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ILL v. Manzo-ILL

Court of Appeals of Connecticut

July 12, 2016

CHARLES ILL
v.
ELLEN MANZO-ILL

          Argued April 14, 2016

         Appeal from Superior Court, judicial district of Stamford-Norwalk, Shay, J. [dissolution judgment]; Heller, J. [motion to dismiss].

          James H. Lee, for the appellant (defendant).

          Paul T. Tusch, with whom was Danielle J. B. Edwards, for the appellee (plaintiff).

          DiPentima, C. J., and Keller and Bishop, Js.

          OPINION

          KELLER, J.

         The defendant, Ellen Manzo-Ill, appeals from the judgment of the trial court dismissing her postdissolution motion to modify her alimony award. On appeal, the defendant claims that the trial court erred in concluding that (1) Practice Book § 25-34 (e)[1]authorized it to dismiss her motion for modification, and (2) she failed to show good cause for her failure to reclaim her motion within three months of the date it was filed and failed to prosecute the motion with reasonable diligence. We affirm the judgment of the trial court.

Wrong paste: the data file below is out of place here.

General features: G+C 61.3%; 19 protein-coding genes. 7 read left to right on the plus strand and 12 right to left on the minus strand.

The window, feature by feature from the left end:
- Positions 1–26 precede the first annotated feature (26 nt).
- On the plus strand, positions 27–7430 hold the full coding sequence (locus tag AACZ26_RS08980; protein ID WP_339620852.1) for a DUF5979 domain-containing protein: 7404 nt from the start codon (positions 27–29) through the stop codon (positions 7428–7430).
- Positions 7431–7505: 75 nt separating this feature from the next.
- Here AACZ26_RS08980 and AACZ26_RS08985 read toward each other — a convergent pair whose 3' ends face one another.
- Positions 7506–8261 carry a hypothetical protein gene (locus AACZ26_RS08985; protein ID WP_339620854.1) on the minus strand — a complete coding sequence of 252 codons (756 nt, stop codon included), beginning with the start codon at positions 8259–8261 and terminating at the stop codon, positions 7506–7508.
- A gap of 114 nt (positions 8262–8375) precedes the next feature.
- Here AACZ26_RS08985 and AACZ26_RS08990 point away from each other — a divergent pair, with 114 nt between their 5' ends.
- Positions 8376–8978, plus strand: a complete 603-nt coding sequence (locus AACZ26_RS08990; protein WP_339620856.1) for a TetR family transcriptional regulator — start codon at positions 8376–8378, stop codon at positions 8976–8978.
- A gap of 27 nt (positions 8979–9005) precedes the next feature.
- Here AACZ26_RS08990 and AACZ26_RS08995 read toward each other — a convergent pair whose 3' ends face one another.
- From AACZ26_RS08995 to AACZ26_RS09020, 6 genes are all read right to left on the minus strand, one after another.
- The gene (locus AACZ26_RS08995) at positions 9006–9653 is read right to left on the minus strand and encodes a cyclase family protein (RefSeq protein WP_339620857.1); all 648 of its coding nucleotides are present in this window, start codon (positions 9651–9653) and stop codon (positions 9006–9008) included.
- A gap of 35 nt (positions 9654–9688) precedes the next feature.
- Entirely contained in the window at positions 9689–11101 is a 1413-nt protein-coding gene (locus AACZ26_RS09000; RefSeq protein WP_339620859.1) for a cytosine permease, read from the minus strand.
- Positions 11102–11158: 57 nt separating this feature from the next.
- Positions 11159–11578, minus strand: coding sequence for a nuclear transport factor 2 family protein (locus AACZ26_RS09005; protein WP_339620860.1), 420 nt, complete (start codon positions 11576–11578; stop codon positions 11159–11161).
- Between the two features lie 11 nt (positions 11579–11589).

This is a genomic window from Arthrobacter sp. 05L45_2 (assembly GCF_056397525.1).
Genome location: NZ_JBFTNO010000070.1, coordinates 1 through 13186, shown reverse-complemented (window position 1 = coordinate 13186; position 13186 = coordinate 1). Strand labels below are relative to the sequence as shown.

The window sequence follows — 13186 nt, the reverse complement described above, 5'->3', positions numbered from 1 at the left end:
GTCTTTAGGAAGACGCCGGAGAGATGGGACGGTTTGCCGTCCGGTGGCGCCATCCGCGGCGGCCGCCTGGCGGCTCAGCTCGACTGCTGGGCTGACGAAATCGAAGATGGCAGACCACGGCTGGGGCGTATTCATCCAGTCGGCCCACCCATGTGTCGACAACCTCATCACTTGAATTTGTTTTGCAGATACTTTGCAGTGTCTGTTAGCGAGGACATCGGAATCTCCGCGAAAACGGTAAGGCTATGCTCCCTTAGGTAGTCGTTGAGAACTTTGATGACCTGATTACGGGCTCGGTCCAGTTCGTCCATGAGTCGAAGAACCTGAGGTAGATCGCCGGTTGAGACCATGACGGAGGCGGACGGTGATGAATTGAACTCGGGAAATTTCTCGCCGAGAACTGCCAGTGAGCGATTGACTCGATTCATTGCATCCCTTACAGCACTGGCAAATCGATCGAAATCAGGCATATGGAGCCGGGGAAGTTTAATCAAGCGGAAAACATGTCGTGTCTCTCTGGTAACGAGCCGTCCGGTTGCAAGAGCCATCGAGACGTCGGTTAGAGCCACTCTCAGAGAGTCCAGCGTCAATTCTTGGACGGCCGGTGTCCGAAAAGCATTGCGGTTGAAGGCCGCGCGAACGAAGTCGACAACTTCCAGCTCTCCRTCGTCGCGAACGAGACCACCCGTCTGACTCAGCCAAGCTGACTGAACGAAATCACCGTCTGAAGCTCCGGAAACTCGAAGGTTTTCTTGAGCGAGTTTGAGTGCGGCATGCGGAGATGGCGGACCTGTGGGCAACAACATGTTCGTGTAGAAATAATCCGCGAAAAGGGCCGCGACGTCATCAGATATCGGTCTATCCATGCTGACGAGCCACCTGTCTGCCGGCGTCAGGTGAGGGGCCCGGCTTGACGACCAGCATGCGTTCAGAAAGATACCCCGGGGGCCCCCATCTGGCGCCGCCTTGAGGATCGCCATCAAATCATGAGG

The following facts and procedural history are relevant to this appeal. On August 19, 2008, following a five day trial, the court, Shay, J., dissolved the marriage of the plaintiff, Charles Ill. and the defendant. As set forth in the memorandum of decision rendering the judgment of dissolution, the court found that the defendant was fifty-two years old and ‘‘employed throughout the marriage, first by IBM and then by AT&T, up through 1998 when the family moved to Paris, France, after which [time] she became a full time homemaker and has not worked outside of the home since. Her sole reported net income of approximately $1300 per month is derived from interest and dividends. For much of the marriage, her annual earnings, well into six figures, matched or exceeded those of the [plaintiff]. . . . The [plaintiff] is fifty-four years old . . . . He has a BS in mechanical engineering, as well as an MBA . . . . He has been employed throughout the marriage reaching the top rungs of the corporate ladder.'' The court further noted that the plaintiff's last employment prior to the dissolution was at Avaya as a senior vice president of global sales. The court found: ‘‘His annual compensation there was $750, 000 including incentive pay. At some point, the company was acquired by venture capitalists and went private. He left in May of this year, and he is currently looking for work.''